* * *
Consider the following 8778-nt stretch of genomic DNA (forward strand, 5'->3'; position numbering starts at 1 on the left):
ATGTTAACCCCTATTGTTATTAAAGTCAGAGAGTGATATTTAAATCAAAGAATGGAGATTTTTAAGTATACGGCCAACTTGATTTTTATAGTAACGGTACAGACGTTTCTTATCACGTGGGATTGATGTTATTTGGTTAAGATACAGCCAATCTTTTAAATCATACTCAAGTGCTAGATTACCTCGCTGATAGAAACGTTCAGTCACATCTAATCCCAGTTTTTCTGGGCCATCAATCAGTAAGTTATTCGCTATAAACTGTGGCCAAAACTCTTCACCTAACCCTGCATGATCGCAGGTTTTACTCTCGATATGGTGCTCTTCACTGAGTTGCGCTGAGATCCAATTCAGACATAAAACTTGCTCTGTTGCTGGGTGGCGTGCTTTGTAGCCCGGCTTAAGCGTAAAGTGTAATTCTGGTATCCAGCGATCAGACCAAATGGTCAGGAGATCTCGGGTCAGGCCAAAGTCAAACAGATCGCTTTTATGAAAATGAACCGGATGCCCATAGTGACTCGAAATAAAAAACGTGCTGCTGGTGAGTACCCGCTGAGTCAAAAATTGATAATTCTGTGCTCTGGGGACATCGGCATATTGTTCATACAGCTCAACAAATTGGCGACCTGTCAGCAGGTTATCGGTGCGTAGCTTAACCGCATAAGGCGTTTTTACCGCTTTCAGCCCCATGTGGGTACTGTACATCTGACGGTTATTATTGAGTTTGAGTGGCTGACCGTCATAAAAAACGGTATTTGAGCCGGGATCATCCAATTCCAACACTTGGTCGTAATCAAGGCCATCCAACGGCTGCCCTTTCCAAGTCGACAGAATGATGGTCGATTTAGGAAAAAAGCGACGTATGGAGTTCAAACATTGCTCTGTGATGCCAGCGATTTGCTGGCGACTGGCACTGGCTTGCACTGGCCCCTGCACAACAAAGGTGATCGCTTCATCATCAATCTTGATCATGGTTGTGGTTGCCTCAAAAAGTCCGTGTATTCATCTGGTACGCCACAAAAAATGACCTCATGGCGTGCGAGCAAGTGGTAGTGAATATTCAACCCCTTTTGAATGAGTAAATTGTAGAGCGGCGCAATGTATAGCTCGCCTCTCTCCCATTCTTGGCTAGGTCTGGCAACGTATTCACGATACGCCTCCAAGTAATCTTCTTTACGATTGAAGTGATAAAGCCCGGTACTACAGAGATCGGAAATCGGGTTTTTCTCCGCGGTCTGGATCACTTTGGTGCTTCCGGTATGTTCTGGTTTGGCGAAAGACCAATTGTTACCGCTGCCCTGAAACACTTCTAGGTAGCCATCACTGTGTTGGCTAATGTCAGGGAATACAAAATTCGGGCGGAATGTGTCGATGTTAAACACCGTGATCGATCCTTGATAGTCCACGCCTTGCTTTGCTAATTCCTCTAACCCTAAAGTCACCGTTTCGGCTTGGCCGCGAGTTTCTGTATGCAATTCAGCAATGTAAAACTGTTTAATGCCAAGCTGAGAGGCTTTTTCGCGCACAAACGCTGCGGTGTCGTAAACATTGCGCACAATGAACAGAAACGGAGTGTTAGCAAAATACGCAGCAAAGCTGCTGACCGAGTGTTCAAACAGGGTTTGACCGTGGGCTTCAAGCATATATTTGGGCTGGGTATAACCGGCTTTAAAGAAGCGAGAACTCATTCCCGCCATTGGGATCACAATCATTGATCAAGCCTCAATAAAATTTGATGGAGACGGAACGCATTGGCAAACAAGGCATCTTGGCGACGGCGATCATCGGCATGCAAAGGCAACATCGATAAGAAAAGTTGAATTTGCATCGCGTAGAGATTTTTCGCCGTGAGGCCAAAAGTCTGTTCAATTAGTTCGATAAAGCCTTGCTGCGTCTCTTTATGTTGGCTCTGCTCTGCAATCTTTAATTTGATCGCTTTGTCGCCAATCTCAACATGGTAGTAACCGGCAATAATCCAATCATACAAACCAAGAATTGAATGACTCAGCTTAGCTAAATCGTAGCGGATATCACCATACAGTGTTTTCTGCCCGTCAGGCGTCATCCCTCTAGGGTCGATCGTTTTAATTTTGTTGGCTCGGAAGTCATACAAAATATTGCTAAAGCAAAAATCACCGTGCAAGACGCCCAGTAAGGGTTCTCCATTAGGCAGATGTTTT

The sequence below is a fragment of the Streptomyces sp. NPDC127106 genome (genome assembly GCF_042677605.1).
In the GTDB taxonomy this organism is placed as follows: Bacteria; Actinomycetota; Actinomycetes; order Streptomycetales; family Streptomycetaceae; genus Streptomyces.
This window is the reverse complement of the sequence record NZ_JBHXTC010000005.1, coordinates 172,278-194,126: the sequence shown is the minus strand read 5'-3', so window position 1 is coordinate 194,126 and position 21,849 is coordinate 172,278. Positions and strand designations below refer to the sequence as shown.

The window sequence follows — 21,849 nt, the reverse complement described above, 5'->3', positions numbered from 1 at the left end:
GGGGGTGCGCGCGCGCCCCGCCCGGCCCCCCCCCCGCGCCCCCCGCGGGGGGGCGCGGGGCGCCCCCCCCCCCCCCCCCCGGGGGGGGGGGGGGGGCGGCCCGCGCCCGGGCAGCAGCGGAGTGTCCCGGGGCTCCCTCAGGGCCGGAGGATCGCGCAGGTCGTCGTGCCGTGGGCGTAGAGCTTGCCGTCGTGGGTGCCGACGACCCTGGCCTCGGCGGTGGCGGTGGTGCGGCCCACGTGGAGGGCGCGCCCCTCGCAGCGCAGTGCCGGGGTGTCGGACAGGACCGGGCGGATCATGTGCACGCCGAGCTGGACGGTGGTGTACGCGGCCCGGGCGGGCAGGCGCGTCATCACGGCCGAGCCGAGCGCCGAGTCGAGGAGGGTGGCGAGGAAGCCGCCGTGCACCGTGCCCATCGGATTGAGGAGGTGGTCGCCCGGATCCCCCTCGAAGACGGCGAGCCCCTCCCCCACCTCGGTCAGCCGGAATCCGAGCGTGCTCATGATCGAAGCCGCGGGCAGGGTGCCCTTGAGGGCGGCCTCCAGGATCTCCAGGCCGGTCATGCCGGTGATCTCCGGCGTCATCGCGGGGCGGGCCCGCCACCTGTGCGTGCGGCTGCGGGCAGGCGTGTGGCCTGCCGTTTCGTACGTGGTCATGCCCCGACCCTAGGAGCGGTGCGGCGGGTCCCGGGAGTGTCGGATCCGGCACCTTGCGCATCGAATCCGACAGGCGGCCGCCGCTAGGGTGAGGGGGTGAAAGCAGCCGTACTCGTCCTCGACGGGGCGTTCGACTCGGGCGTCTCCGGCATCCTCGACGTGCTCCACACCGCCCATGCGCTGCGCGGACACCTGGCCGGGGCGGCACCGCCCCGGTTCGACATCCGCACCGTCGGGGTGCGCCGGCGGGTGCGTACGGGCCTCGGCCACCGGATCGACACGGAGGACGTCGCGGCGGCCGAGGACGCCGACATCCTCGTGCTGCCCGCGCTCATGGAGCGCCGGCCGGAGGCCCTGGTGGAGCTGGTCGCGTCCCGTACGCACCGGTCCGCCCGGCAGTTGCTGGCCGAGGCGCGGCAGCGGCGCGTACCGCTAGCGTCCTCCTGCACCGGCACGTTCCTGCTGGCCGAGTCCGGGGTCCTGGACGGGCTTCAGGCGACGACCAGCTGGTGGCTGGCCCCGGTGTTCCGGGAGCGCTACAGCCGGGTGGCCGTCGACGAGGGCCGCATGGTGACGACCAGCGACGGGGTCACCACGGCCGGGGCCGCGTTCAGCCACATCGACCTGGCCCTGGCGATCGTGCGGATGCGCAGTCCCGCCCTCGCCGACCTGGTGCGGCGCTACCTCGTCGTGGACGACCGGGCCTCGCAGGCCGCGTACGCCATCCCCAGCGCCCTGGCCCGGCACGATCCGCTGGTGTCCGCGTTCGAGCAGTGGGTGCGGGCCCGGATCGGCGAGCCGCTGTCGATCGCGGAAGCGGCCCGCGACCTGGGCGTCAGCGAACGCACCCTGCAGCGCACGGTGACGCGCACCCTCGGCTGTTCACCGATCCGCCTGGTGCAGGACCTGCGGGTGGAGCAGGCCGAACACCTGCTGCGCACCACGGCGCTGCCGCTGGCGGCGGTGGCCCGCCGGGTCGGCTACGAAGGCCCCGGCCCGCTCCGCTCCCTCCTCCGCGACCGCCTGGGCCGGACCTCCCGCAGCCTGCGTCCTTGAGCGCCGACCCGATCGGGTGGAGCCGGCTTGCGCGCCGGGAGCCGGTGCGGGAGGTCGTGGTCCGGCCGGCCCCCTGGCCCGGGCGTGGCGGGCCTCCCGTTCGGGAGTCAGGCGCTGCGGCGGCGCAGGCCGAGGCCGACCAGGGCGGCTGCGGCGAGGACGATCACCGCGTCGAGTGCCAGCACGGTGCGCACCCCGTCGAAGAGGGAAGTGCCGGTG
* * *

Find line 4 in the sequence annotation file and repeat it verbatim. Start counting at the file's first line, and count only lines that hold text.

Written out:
In the GTDB taxonomy this organism is placed as follows: Bacteria; Actinomycetota; Actinomycetes; order Streptomycetales; family Streptomycetaceae; genus Streptomyces.